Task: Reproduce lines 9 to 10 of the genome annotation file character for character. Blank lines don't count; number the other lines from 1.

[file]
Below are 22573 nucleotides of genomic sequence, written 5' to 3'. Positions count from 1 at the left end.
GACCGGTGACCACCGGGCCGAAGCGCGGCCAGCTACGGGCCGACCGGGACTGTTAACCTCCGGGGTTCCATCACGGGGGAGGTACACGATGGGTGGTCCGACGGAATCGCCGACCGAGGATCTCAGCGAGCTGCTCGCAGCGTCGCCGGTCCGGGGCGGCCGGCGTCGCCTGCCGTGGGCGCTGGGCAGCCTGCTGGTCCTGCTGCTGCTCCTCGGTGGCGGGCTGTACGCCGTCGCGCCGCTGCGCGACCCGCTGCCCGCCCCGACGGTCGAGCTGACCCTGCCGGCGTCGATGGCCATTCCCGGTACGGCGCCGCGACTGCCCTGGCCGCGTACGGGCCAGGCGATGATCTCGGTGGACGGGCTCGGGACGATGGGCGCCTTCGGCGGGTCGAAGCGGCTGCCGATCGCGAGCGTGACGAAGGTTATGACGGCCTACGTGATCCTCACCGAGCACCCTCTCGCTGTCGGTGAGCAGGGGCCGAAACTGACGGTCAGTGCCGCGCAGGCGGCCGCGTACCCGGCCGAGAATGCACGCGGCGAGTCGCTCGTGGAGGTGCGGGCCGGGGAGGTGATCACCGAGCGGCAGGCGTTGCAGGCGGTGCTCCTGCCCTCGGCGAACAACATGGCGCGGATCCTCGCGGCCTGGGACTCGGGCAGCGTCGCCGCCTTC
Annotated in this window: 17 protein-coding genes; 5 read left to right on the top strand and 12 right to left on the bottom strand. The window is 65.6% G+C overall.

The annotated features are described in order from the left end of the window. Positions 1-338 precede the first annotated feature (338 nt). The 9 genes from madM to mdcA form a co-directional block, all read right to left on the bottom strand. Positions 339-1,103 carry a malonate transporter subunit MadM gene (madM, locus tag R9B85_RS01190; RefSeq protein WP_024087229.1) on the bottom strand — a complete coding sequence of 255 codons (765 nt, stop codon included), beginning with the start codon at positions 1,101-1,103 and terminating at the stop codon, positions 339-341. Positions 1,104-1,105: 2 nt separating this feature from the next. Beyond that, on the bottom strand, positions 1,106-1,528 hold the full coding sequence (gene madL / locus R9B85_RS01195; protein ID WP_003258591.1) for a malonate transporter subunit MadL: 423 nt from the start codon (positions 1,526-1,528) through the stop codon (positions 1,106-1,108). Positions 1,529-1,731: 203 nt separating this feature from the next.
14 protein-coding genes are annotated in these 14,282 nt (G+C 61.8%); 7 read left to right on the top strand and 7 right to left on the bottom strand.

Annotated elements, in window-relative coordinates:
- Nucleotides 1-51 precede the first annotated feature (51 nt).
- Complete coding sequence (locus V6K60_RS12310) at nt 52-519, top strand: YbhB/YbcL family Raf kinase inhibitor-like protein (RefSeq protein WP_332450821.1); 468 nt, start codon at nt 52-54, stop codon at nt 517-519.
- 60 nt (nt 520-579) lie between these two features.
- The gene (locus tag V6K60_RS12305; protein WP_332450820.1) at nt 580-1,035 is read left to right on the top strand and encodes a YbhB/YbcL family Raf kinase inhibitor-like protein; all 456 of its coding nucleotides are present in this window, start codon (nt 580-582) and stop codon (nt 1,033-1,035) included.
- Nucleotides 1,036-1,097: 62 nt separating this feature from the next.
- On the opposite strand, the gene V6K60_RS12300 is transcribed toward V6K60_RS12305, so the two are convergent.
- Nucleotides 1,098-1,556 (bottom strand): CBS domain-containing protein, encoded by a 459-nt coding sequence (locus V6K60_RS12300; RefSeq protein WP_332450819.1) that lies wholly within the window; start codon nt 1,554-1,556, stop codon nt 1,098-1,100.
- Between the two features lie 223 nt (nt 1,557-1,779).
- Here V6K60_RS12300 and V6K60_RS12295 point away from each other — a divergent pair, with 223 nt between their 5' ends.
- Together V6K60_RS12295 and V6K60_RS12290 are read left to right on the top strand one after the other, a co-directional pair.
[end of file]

- 60 nt (nt 520-579) lie between these two features.
- The gene (locus tag V6K60_RS12305; protein WP_332450820.1) at nt 580-1,035 is read left to right on the top strand and encodes a YbhB/YbcL family Raf kinase inhibitor-like protein; all 456 of its coding nucleotides are present in this window, start codon (nt 580-582) and stop codon (nt 1,033-1,035) included.